In France, the MoF is actively working on mainstreaming biodiversity through green budgeting. The MoF is evaluating with the Ministry of Environment the environmental impact of state budget expenditures, including biodiversity. The Energy and Climate Law enacted in 2019 encourages nature-related risk disclosure in the private sector. The country also aims to reduce harmful incentives by 2030, and with an independent report estimated estimating nearly $10 billion in harmful incentives in 2022.
In Mexico, the federal budget is aligned with the SDGs and includes 18 programs linked to SDG 14 (Conserve and sustainably use the oceans, seas, and marine resources) and 17 programs linked to SDG 15 (Life on Land). In March 2023 the MoF published Mexican Sustainable Taxonomy, which includes objectives on climate change mitigation and adaptation, and gender equality, and it is on track to include biodiversity as its objective as well. In addition, the MoF participated in the GBF Fund negotiations and is working with other line ministries on updating the National Biodiversity Strategy to incorporate the GBF’s targets.
In Uganda, the The Ministry of Finance, Planning and Economic Development (MoFPED) is integrating biodiversity in long-term public sector strategies. The MoFPED also fiscally decentralizes funding for biodiversity policy goals: for example, allowing Uganda Wildlife Authority, an agency responsible for managing important biodiversity areas - to deploy revenues as they come in based on the urgency of actions. The MoFPED, in cooperation with other ministries, is working on implementing a budget tagging tool, to allocate funds specifically for nature and biodiversity-related initiatives. Additionally, to inform policy makers an ecosystem services account in addition to other natural capital accounts have been prepared. The MoFPED is also working with Bank of Uganda and development partners to mobilize private sector resources for nature, and work is underway to establish nature-related disclosure requirements.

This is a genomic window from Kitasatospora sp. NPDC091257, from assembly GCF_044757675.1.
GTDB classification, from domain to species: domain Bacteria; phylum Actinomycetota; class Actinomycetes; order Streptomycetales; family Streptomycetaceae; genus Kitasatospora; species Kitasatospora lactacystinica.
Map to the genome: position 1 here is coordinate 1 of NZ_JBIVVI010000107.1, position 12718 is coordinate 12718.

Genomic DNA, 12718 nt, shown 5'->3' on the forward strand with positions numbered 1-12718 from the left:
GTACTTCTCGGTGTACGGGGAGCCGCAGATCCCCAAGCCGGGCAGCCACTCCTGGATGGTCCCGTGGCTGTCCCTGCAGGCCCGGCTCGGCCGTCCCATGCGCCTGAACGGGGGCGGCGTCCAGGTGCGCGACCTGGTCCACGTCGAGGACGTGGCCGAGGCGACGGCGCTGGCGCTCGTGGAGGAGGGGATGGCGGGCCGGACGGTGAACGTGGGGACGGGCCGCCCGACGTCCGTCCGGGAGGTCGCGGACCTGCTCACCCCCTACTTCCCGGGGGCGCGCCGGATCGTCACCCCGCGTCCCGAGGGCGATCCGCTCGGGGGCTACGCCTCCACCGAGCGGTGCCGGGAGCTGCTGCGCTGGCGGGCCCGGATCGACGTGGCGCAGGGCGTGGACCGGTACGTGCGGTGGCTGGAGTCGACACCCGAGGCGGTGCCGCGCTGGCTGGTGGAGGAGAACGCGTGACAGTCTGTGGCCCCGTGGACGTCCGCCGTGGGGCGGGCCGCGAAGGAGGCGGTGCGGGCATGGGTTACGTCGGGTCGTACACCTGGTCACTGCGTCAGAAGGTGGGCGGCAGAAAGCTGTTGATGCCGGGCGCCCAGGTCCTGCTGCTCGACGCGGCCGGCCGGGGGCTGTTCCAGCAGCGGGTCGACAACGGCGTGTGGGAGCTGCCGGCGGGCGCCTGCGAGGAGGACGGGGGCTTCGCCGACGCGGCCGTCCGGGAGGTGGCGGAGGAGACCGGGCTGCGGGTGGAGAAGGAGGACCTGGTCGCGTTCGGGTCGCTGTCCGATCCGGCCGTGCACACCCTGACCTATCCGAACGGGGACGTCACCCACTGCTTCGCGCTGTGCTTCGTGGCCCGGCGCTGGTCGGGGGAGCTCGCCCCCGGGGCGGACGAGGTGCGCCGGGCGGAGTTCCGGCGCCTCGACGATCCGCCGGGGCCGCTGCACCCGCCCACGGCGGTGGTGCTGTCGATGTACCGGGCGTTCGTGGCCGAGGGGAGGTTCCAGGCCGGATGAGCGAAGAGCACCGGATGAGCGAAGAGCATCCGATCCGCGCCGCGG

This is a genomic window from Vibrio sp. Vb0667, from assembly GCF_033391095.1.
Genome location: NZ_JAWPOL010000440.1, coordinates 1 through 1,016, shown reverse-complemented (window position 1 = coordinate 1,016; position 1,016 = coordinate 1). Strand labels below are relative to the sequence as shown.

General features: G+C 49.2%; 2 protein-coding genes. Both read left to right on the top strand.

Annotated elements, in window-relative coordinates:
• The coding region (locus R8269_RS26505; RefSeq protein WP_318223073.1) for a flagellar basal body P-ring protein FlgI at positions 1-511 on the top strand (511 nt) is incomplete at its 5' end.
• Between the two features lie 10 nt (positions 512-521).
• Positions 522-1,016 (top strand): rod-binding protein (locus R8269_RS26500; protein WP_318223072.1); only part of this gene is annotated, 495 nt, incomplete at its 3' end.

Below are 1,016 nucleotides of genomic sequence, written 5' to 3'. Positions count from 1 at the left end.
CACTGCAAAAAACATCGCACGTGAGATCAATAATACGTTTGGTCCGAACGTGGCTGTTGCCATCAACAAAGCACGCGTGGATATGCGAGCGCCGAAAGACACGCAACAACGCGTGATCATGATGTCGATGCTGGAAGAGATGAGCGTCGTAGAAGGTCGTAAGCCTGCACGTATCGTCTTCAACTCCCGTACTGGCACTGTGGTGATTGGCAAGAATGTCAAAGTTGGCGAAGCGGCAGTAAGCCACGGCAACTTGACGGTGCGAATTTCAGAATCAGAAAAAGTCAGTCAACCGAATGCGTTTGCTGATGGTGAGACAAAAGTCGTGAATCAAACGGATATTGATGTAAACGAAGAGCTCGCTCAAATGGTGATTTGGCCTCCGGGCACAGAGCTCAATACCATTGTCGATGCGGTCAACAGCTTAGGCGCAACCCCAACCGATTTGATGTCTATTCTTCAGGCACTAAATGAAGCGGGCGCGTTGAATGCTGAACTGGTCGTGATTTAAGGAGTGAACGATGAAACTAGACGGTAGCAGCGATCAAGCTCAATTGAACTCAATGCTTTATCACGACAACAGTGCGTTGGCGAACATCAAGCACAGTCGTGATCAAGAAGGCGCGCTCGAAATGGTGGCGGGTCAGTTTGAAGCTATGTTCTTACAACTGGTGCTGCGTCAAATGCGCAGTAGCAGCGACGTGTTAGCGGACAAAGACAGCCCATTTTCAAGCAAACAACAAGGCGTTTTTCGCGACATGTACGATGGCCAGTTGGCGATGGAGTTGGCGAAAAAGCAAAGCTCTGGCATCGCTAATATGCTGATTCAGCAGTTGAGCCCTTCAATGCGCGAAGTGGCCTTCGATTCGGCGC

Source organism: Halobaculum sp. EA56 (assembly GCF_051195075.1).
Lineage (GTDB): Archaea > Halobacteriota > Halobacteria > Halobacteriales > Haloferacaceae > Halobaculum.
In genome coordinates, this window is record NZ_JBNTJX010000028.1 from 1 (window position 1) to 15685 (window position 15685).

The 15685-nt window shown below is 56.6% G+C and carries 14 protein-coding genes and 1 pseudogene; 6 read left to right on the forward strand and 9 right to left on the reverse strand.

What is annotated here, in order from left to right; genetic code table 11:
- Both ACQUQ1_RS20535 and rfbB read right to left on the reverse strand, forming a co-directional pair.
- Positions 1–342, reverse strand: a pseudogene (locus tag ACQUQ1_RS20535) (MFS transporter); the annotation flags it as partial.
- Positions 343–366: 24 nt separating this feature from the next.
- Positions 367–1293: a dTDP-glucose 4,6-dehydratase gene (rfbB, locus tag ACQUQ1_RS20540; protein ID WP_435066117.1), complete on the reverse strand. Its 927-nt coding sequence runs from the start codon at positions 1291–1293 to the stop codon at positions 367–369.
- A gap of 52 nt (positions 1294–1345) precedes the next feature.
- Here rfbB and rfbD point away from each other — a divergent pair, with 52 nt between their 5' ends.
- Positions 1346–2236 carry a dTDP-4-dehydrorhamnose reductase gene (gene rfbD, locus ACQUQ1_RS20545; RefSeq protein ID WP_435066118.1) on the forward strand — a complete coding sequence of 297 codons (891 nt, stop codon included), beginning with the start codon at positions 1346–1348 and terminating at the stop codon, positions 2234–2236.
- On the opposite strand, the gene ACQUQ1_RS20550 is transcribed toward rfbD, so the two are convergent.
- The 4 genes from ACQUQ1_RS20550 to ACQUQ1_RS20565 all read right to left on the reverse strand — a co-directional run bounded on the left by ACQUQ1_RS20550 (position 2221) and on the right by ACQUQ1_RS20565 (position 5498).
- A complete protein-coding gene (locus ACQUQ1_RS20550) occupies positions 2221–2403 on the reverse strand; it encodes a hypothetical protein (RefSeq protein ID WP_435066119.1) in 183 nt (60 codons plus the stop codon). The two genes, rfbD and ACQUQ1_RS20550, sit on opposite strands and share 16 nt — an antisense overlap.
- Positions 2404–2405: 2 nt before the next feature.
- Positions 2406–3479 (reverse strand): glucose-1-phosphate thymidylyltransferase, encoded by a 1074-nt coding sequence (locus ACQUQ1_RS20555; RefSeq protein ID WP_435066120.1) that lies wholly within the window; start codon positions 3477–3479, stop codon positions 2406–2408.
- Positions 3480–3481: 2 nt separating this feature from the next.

In the UK, significant progress has been made in natural capital accounting, especially to inform spending reviews and fiscal events. The UK’s supplementary Green Book guidance on “’Enabling a Natural Capital Approach’ to Policy and Decision-Making" provides guidance on evaluating and monetising natural capital impacts. The UK has set a goal to mobilise £500 million of private finance per year into nature’s recovery in England by 2027. The UK has also launched: the Green Financing Programme, launched in 2021, has raised £29 billion to support projects with clear climate and environmental benefits; The Big Nature Impact Fund, launched at COP 27, combines £30 million public and private investment to finance high-integrity nature projects, such as carbon sequestration. The UK also supports the Taskforce on Nature-Related Financial Disclosures (TNFD) and looks forward to the upcoming publication of their framework.
While there is still work to do, the high-level roadmap and the experiences of implementing it as presented by the six countries, offer the insights into the practical steps necessary for the aligning the financial sector flows with the GBF. What is clear is that an environmentally sustainable future will require increasing MoF involvement - and understanding of its role is a first important step for achieving global biodiversity goals.